Ah, vacation. A little respite from the heat, the smog, the whiny, cosmopolitan attitude that had been pressure-cooking in me all summer long. Though it was only two days in total and a whopping five hours drive from New York City, this weekend I escaped for a holiday up north. And it was just in the nick of time, too. A change of pace on Labor Day weekend is simply the only thing one can do to rid the mind of the reality that this is the weekend that changes everything: No more summer Fridays, no more wearing sandals, white or seersucker, no more "it's summer" shrugs and excuses. No more shrugging, period.
Eating (and Drinking) Out Around Seneca Lake, NY
Feb 20th, 2007
At the festivities on Mott St. on Sunday
Pigging Out on Chinese New Year
Dec 19th, 2006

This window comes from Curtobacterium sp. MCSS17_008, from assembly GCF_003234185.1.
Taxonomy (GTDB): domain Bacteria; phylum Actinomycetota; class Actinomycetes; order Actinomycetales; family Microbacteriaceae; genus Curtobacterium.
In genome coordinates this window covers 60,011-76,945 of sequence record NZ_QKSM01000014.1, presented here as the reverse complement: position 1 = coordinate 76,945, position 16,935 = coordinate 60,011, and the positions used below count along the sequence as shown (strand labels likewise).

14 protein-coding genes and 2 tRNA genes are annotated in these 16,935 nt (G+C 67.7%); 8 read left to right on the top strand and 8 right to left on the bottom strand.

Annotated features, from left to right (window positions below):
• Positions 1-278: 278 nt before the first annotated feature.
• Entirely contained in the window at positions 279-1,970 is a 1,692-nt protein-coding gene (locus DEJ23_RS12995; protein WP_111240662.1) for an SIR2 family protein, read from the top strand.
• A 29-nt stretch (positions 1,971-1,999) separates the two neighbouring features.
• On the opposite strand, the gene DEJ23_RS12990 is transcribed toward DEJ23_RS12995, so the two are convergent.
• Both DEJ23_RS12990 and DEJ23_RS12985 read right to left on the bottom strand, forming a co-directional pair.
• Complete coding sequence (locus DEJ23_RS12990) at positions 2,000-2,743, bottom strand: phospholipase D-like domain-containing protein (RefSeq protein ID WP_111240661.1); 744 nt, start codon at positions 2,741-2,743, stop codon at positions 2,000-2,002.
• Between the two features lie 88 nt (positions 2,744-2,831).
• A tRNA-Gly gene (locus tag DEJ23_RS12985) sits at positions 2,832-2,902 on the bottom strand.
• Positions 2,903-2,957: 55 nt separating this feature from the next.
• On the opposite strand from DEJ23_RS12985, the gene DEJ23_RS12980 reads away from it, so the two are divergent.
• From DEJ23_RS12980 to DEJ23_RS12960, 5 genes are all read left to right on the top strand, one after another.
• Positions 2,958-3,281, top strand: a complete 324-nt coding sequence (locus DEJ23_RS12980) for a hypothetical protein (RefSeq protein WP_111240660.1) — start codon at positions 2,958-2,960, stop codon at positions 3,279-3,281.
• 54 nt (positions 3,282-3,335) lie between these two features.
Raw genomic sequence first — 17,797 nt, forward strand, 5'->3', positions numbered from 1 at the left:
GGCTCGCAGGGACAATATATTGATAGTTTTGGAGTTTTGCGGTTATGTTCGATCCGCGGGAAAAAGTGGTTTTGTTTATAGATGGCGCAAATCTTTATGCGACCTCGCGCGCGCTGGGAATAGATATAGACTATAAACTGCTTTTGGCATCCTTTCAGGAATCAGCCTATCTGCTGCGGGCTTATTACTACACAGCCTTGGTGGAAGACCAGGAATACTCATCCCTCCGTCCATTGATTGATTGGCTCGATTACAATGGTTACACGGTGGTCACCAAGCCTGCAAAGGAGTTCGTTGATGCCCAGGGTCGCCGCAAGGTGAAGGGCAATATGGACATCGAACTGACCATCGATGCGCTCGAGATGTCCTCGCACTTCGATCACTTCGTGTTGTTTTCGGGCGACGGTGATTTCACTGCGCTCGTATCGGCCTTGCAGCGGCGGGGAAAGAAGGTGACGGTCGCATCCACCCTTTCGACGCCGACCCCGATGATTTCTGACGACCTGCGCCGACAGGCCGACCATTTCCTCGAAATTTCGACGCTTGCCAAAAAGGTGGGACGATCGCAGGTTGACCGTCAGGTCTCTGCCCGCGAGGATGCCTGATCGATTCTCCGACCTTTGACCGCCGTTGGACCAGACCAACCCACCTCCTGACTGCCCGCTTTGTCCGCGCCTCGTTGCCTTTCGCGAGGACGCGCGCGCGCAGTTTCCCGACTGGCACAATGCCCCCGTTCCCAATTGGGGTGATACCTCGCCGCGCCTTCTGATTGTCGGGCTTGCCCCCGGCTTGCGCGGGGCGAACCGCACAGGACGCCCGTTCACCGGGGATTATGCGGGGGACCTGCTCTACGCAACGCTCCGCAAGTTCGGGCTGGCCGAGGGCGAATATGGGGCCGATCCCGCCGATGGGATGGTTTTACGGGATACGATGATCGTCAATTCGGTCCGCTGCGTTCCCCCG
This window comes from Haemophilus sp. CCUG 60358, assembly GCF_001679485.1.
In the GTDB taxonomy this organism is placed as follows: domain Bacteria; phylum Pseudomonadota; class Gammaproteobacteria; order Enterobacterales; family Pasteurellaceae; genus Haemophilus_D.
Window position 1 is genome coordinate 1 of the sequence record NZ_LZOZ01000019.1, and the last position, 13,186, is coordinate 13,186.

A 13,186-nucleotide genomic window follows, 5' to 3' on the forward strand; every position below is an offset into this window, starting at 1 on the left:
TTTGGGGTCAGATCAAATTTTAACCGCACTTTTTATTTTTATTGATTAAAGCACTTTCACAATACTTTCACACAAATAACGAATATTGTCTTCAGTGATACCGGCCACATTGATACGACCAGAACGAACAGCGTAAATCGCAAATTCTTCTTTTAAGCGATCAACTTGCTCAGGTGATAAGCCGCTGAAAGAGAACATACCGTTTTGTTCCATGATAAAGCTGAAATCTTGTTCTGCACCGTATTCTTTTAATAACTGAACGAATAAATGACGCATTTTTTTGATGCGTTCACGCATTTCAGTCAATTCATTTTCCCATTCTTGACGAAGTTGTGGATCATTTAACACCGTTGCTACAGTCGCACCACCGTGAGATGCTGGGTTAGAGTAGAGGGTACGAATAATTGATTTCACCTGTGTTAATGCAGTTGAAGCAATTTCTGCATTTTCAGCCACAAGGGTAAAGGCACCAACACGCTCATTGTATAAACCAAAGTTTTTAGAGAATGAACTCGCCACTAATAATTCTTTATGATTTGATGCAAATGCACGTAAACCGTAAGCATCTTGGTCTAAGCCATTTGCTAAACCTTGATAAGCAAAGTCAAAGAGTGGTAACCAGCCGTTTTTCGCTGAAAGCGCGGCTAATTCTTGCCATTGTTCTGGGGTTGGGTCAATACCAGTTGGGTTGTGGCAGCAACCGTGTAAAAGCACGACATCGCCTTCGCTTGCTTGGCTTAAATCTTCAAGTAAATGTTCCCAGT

A quintessential plate of 4-way chili at Skyline Chili: that's cheese on top of chili on top of spaghetti. Yes, spaghetti.
I was pretty sure that Ohio wasn't the cheese state. But what did I know? It was my first trip to anywhere in the midwest, not including airport layovers. I found myself there last weekend because my college buddy Aaron had gotten married to a Japanese girl while teaching English in Japan, and had brought her back to his home base in Cincinnati. Instead of having a formal wedding, they threw a weekend-long celebration with friends from across the country, and me and fellow Brooklynite Jordan booked flights for Saturday and Sunday, packed a light bag, and went. And so I learned that Cincinnati is very fond of bad, processed cheese in great quantities.
Orange You Glad I Ate Out in Cincinnati?
Oct 22nd, 2006